2

Hi I have a file with the following format:

filename is foo.txt

abcd 1 0 0 2
abef 2 0 0 0
able 2 1 2 0
able 1 0 0 0
efgh 0 0 0 0

I wrote an awk script to delete the row with all columns with 0. But I am getting syntax error. I am sure this is very simple.

Please can anytime help me fix this?

awk 'BEGIN{i=1; While($2==0)($3==0)($4==0) {print $0} }' foo.txt
3

try

awk '$2 != 0 || $3 !=0 || $4 !=0 || $5 !=0 ' foo.txt

where

  • this will filter (grap) line with at least a non zero.
  • please not awk will get line, one by one, no need for while.
  • also original file won't be edited.

Edit:

"the exact opposite" is a bit fuzzy, however to get line with

  • all last field being 0 use $2 == 0 && $3 == 0 && ... (&& stand for logical and to awk, || is logical or)
  • at least a 0 use $2==0 || $3==0 || ...

if you have many fields, to have line with non zero :

awk 'NF>2 {for(i=2;i<=NF;i++) if ($i) {print ; next ;}}' file

where

  • NF is number of field
  • NF>2 ensure line have at least 2 field, and for loop terminate.
  • One thing I noticed was when I said the exact opposite like awk '$2==0 || $3==0 || $4 ==0 ' my file.txt then the output had columns with all zeros as well as columns with 1 values as here: m 0 0 0 /n l 0 0 0 /n i 0 0 0 /n r 0 0 0 /n q 0 0 0 /n p 1 1 0 /n w 0 0 0 /n c 0 0 0 /n F 1 0 1 /n a 0 0 0 /n – genetwister Sep 14 '17 at 20:27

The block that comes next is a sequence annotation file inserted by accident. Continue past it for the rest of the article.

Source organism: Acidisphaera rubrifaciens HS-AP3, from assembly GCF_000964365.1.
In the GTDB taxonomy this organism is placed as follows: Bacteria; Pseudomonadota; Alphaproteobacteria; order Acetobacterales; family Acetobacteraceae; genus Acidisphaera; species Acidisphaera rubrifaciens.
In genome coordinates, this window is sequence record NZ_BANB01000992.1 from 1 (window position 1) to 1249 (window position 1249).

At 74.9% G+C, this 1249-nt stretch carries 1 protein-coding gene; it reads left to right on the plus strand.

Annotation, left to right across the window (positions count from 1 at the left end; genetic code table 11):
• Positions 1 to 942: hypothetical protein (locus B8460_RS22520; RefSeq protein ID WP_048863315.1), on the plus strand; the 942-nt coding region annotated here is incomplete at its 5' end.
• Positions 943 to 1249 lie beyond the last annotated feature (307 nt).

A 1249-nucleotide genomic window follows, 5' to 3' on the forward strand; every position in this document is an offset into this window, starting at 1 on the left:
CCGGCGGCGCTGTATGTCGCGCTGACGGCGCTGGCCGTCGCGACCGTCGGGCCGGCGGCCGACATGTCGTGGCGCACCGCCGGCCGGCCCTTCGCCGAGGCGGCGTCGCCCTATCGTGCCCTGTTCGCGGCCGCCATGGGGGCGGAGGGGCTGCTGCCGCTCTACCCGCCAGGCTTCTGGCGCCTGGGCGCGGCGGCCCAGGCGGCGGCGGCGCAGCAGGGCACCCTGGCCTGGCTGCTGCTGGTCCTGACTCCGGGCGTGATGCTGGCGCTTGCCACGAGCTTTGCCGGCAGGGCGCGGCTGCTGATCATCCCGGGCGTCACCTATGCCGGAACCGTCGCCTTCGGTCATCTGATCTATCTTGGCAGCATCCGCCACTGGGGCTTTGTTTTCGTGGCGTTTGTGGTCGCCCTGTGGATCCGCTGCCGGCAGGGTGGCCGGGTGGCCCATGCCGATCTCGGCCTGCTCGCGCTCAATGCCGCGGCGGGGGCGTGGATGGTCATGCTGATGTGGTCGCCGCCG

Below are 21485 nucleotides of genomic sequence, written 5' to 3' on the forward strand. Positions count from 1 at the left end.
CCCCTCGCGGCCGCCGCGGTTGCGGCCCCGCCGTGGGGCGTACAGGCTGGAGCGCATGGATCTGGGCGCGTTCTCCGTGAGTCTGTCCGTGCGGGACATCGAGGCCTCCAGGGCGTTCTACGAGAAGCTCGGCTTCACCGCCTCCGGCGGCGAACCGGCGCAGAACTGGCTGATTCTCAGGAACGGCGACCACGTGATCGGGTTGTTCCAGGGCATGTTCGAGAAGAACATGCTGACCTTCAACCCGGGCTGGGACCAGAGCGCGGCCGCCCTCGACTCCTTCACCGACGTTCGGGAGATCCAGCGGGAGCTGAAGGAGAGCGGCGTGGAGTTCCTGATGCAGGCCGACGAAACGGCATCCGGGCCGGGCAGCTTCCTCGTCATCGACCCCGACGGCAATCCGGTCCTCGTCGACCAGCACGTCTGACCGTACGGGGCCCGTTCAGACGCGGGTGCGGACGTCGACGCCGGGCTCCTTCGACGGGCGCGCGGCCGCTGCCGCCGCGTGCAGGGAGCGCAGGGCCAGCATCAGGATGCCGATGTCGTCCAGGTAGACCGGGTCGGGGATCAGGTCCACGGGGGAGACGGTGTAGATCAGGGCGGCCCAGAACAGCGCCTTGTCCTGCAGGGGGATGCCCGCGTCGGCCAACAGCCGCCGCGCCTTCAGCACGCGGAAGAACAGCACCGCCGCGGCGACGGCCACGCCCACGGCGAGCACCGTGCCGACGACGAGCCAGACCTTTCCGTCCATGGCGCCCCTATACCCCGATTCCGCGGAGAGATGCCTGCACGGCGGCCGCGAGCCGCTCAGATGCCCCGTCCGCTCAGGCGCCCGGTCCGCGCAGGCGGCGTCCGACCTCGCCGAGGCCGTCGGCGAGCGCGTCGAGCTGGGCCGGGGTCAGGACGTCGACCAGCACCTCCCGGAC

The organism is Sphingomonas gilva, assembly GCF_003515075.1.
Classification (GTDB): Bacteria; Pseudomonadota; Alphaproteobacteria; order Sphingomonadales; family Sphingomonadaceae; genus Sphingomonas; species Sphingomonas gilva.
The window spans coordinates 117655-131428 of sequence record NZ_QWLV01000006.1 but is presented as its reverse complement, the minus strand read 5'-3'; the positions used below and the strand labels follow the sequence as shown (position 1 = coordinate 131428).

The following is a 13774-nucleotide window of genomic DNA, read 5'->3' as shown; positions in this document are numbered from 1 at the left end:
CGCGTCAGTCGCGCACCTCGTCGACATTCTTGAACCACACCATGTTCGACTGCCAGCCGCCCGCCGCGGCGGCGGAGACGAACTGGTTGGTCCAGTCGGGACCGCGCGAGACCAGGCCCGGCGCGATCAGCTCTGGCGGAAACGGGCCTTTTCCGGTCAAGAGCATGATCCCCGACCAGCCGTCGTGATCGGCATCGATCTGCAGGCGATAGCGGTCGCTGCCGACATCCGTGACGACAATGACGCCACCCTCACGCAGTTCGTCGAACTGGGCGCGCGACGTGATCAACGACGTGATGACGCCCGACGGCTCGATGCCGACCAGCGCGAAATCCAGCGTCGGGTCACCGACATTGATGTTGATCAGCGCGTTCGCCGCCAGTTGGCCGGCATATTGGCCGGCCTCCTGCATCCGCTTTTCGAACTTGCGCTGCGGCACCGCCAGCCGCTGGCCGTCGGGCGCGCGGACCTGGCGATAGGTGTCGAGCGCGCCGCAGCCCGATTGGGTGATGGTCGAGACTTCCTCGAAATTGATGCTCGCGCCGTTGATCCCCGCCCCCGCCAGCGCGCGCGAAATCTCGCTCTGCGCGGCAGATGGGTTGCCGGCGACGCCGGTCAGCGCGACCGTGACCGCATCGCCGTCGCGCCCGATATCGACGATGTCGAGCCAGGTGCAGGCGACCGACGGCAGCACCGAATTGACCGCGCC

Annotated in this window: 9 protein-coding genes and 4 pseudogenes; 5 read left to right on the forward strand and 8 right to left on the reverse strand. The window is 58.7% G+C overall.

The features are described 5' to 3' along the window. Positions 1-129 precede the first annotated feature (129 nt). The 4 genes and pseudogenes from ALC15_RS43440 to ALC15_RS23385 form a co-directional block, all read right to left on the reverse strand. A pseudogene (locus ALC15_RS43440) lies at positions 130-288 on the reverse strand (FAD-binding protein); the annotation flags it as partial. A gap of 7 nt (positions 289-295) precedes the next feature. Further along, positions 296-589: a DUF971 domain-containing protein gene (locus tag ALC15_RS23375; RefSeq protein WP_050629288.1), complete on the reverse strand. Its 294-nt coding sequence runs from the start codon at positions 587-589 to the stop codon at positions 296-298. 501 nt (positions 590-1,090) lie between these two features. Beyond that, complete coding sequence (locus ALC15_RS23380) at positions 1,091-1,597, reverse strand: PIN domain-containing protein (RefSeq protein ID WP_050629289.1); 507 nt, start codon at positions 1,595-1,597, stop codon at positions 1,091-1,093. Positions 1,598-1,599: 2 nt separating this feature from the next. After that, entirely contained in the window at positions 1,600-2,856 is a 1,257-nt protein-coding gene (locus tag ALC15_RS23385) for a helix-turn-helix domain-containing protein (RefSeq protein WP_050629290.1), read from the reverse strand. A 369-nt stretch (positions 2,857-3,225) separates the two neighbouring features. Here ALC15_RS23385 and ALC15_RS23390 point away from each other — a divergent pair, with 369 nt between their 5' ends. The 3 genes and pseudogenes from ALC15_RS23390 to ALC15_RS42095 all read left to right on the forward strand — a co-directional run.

2

Short GNU awk solution (to filter out records with zeros):

awk -v FPAT='[1-9][0-9]*' 'NF' foo.txt

Bonus sed alternative approach:

sed -E '/^[^[:space:]]+ (0[[:space:]]*){4,}$/d' foo.txt

The output (for both approaches):

abcd 1 0 0 2
abef 2 0 0 0
able 2 1 2 0
able 1 0 0 0
0
$ awk '{ c = 0 } { for (i = 2; i <= NF && c == 0; ++i) { c += ($i != 0) } } c > 0' foo.txt
abcd 1 0 0 2
abef 2 0 0 0
able 2 1 2 0
able 1 0 0 0

The script goes through all the fields (skipping the first) and counts how many non-zeroes there are (actually, the counting stops as soon as it finds a non-zero, but that's just a minor optimization). If there were any non-zeroes, the input record is printed.

NF is the number of fields (columns) in the input record (line), and $i references field i. The default action for c > 0, which lacks a { ... } block, is to print the input record.

An equivalent way of writing this script would be

awk '{ c = 0; for (i = 2; i <= NF && c == 0; ++i) { c += ($i != 0) } } c > 0 { print }'

You code has the following issues:

  1. A while statement looks like while (expression) { code } whereas you have while (expression) (expression) ... { code }. This is a syntax error.
  2. The BEGIN block is executed before the first data is read from the file, hence $0, $1 etc. would have no value within it.
0

Simply do:

awk '$2+$3+$4+$5' infile

Or even this one if first column always alphabet:

awk '$0 ~ /[1-9]/' infile
  • That first one is rather neat actually, assuming all numbers are either positive or negative (so that they don't cancel out each other). – Kusalananda Sep 14 '17 at 20:29

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